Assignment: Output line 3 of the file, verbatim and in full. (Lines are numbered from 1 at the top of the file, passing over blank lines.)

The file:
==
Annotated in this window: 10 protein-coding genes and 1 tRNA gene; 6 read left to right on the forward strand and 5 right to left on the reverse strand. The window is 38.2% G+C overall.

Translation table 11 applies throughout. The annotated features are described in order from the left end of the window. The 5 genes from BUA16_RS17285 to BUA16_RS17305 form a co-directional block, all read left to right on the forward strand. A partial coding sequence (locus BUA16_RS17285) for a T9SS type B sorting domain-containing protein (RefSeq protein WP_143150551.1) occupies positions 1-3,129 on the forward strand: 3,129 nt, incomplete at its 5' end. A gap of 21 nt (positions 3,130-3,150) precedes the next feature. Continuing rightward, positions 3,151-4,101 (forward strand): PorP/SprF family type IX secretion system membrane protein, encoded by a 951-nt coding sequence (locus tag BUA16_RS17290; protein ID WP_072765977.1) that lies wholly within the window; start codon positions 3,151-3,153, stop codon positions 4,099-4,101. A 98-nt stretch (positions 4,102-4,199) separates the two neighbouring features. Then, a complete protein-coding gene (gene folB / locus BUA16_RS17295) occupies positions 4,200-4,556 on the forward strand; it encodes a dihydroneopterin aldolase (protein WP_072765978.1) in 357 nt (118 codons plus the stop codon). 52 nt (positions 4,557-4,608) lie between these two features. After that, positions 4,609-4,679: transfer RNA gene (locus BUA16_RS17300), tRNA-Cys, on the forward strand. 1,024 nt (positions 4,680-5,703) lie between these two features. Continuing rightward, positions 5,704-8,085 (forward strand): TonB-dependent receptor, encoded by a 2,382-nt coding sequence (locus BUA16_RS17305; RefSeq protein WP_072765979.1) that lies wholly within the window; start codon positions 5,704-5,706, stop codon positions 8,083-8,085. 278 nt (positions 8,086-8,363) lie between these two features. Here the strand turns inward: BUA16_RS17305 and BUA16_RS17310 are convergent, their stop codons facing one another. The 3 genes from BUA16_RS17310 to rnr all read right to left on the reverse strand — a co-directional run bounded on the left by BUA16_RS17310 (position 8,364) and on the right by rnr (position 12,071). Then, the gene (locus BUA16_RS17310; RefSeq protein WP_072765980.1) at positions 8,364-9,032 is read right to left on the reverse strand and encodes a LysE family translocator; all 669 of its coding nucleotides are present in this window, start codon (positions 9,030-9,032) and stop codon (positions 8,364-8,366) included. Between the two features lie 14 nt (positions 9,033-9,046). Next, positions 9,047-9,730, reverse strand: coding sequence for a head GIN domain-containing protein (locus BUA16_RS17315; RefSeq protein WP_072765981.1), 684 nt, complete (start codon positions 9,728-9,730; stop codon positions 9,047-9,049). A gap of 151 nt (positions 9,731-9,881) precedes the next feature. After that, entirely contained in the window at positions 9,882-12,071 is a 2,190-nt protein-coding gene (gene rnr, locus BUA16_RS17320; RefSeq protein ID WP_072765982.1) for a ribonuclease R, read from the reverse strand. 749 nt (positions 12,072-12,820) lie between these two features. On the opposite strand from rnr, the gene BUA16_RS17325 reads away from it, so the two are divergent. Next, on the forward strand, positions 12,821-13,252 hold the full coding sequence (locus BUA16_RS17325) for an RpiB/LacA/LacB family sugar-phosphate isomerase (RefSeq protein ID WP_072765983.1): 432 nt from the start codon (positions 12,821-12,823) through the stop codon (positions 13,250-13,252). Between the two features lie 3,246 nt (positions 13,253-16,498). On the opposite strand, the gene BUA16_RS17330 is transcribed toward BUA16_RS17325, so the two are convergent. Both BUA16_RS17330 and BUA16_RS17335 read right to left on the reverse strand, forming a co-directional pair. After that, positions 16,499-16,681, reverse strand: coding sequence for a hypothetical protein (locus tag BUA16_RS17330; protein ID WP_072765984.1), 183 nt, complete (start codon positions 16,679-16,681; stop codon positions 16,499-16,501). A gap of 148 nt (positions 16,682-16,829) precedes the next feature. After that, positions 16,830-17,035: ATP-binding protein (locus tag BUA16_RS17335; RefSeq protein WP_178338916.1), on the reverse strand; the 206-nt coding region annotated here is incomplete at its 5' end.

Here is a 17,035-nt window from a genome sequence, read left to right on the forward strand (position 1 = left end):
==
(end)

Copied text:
Here is a 17,035-nt window from a genome sequence, read left to right on the forward strand (position 1 = left end):